May 25, 2018 |

My Weekly Drash (a mini D'var Torah) - Lech Lecha

There’s much talk of names in Parshah Lech Lecha, with Abram and Sarai becoming Abraham and Sarah, and God being identified by different names as well. Perhaps lost in the shuffle is the identification of “Abram the Hebrew” (“Avram ha’Ivri”) in Gen. 14:13. What does it mean? The ancient Israelites refer to themselves as Hebrews (Ivrim) when dealing with foreigners, and some relate it to references to a group known as “Hapiru” in ancient texts. The rabbis have different notions. Some suggest it means a descendent of Eber, a grandson of Noah. Others relate it to the Hebrew word “eiver” meaning “beyond.” Even there, opinions differ. Some think it’s physical (the people from beyond the Euphrates) while others think it’s philosophical (Abram only worships one God while most people remain pagans). We’re invited to consider all these meanings – and others if you have them – as we follow the story of the founder of our people.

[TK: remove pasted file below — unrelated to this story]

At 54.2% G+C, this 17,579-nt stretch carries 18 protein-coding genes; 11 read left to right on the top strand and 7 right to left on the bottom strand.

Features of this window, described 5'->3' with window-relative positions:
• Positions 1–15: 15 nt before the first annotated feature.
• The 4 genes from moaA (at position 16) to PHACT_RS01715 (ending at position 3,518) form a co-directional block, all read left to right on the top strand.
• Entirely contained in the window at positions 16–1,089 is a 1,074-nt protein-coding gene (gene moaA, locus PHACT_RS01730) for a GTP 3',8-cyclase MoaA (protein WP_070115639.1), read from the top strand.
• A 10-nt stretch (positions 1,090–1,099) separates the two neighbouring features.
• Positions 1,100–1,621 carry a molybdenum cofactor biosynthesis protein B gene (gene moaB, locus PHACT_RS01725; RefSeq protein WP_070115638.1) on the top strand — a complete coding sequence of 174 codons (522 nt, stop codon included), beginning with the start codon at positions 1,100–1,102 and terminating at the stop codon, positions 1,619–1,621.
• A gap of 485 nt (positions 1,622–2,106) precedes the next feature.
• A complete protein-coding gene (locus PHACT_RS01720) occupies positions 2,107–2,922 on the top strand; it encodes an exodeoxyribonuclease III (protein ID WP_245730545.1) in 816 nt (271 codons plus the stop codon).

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Daniel M. Kimmel

Joined: October 2, 2007

Daniel M. Kimmel is a Boston area film critic, lecturer and author. He does these weekly mini-lessons for the Mishkan Tefila Brotherhood's newsletter. You are free to use them for similar purposes.

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Shmuel is Rabbi of Ohev Sholom -- The National Synagogue, the oldest Orthodox synagogue in Washington, DC. His communal responsibilities include teaching classes, coordinating adult education, creating programs for the elderly,the youth, and the sick, and ministering to the pastoral needs of the...

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